TEDx IIT Kanpur, 2015

TED is a global non-profit organization, which aims to promote sharing of ideas in diverse disciplines of life, ranging from business to technology to global issues and a lot more. TEDx are independently held TED events organized to help spreading ideas in communities across the world. TEDx IIT Kanpur is one such event conducted by Entrepreneurship Cell, IITK on an
annual basis.

The event began with the lighting of the lamp by Dr. B.V. Phani, coordinator of SIDBI Innovation and Incubation Centre, and Prof. Indranil Manna, Director, IIT Kanpur. This was followed by the
Director’s speech, in which he stressed the importance of innovation, and how we should all strive to create something new. In his own words, “In the recent years, we are extremely keen on pursuing innovation that leads to entrepreneurship”.

The first speaker of the evening was Abhijeet Awasthi, former National Creative Director of Ogilvy and Mather, India. He began by telling the audience about his adventures in life before moving on to advertising.He left us gaping when he showed some of the ads that have been his brainchildren – one of those was that of fevicol. The idea that he shared was that of thinking of ideas. Being in advertising for such a long time, he was used to ideation and using creativity to market products and services. He shared his algorithm of coming up with ideas that work: take an observation from life, use your imagination and you have the idea. He went on to show us the “seat belt crew” ad, where transgender people were urging the automobile drivers to use seat belts.

The next speaker was Amit Deshwal. He is an IITM alumnus of 2008, who quit his job at World Bank a year later to understand the meaning and forms of education and start a learning space for children that is different from formal teaching. He shared his agony about children of ages 2-3 years old being asked to join a formal school and be subjected to a regimented form of  learning, where they are not even asked what or how they want to learn.He has traveled through different parts of India for nearly three years, trying to understand the different styles of learning. This, he said, opened his mind to various aspects of the same. He narrated an experience of his when he had stayed with his grandmother for a month and a half in a village after his grandfather had passed away. He had understood that people learn those things very quickly which they need to, but most people have internalized the fact that learning happens only in schools and colleges, although they know quite a lot about the world around them. “Present education system is destroying the diversity of life on Earth.” He went on to tell the audience about Palak, a girl who he had met at Ladakh, and how she benefitted from an open school.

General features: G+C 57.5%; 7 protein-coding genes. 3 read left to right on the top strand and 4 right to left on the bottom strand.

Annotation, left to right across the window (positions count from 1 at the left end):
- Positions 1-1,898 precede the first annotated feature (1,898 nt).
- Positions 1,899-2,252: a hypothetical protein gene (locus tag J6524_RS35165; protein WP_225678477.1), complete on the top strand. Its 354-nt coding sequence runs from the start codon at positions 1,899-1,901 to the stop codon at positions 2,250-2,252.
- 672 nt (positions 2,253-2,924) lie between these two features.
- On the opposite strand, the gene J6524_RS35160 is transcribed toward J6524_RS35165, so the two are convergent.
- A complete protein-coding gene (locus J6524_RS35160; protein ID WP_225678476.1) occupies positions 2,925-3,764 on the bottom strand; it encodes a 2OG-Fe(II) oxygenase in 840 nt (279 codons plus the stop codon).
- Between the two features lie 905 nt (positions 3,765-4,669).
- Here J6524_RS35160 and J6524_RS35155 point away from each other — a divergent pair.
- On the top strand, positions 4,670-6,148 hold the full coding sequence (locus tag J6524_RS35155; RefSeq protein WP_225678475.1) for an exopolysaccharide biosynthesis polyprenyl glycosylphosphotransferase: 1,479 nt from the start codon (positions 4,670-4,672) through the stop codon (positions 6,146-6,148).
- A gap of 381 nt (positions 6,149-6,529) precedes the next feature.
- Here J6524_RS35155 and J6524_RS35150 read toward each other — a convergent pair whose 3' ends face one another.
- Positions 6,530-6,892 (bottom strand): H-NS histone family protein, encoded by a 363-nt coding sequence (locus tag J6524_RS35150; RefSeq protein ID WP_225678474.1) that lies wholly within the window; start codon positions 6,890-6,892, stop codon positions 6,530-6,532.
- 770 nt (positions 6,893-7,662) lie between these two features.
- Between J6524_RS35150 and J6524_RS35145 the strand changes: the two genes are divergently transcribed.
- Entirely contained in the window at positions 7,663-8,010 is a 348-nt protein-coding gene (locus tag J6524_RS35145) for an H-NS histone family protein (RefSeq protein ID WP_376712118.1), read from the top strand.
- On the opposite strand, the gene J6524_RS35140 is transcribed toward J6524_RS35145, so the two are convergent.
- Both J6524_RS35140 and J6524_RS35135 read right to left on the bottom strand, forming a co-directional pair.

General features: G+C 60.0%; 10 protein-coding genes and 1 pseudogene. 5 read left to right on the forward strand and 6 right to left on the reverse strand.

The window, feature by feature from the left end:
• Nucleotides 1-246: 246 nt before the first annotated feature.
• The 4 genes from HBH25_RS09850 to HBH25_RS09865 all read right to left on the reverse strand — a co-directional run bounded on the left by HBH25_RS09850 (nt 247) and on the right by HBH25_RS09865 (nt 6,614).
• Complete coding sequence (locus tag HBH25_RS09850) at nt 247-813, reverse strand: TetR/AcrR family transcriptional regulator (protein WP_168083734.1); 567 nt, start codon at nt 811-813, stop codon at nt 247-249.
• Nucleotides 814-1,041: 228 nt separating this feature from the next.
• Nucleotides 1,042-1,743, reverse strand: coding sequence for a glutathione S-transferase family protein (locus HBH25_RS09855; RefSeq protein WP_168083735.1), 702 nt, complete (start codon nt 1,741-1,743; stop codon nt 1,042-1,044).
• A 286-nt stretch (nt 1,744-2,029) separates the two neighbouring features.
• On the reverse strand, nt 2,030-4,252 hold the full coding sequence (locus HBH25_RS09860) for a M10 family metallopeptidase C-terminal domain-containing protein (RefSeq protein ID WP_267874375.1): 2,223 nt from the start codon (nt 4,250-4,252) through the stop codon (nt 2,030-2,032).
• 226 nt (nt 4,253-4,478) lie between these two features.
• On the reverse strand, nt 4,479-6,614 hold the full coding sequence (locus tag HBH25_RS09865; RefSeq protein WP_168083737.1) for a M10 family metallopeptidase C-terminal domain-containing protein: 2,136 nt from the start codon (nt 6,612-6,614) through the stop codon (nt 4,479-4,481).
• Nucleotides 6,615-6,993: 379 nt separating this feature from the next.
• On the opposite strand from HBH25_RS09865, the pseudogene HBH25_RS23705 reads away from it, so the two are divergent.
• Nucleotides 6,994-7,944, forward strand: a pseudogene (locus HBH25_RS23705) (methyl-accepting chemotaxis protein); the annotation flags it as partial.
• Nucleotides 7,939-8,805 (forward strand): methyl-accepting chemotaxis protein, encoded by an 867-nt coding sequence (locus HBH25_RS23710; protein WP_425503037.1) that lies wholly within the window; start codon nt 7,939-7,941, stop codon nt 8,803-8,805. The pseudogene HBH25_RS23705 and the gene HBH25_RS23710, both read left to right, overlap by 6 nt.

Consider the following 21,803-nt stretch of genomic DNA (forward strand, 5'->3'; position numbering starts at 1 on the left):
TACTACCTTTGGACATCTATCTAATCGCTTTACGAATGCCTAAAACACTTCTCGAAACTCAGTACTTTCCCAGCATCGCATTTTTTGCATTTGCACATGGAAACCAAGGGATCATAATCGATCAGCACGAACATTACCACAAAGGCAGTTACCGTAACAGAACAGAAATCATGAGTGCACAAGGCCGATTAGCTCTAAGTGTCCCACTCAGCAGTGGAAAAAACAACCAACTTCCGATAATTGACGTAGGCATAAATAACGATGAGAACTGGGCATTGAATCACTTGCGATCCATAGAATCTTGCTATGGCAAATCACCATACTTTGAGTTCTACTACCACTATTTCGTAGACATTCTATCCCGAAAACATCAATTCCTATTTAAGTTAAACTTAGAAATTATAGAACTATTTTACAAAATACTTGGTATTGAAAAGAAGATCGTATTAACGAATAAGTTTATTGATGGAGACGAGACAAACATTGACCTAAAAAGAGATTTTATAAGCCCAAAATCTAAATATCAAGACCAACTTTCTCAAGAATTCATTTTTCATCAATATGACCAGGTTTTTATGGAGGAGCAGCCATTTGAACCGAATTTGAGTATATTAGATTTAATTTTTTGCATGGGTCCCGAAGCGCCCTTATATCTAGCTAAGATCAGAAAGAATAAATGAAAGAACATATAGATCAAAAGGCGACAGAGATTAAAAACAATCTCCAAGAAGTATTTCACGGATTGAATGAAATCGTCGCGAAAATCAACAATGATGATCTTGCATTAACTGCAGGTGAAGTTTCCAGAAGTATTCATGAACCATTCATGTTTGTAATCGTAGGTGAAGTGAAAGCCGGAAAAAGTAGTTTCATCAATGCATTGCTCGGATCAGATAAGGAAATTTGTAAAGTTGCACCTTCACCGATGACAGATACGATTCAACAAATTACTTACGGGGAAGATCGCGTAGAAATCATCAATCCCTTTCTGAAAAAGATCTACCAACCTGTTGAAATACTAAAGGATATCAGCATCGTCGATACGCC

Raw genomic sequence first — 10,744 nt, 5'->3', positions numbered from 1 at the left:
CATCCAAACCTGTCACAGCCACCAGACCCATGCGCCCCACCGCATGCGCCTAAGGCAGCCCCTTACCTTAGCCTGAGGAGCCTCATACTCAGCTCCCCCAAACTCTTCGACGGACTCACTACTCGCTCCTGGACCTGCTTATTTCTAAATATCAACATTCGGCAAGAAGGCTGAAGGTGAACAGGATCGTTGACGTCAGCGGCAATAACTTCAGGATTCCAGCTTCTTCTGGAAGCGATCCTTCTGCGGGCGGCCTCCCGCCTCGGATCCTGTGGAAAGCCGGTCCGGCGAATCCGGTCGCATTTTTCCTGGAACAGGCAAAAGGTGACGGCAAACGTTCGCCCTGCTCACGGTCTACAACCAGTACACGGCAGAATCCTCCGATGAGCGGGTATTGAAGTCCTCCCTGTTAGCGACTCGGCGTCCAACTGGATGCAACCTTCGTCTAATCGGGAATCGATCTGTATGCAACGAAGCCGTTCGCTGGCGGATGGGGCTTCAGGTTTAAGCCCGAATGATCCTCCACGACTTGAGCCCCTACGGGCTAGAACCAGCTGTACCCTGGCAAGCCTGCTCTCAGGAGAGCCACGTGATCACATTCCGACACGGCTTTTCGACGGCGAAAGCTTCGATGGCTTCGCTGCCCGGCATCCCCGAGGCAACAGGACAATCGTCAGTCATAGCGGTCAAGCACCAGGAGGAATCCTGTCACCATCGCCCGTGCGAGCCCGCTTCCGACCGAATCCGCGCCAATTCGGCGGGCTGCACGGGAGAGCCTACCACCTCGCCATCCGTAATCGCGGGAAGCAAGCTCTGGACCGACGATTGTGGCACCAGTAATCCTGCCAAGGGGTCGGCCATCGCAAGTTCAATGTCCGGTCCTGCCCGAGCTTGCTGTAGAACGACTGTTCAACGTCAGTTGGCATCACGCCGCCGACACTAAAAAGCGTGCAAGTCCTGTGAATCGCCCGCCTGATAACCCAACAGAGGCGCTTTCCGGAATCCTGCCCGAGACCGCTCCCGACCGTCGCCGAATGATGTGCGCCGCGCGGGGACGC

The next man to take the stage was Aabid Surti, a national award winning author, artist, playwright and cartoonist. He started  off by telling the audience that his initiative, Drop Dead, had saved 6 million liters of water single handedly. Surti told us about  the kind of water scarcity that he and his family had to go through when he was a child, which was also the story of many  rural and10333503_778661692223082_1861973538851938390_o semi urban households at that time. Thus, he felt concerned about the voluminous wastage of water in households due  to leaking taps. So he decided to tackle the problem head-on. He, along with a plumber and a female volunteer, started visiting  houses every Sunday and fixing their leaking taps. He told us of his method – he took permission from the landlord of a housing  society on a Monday and put the “Drop Dead foundation” poster on the notice board of the society. On Saturday, he would  deliver a pamphlet in each house of the society with help from the watchman. Finally, his small team would visit the place on  Sunday and fix all leaky taps. He then encouraged the audience to also indulge in such social service. He emphasized the fact  that there are numerous problems in the world around us that need to be solved, and such acts of kindness can vastly improve  the world that we live in.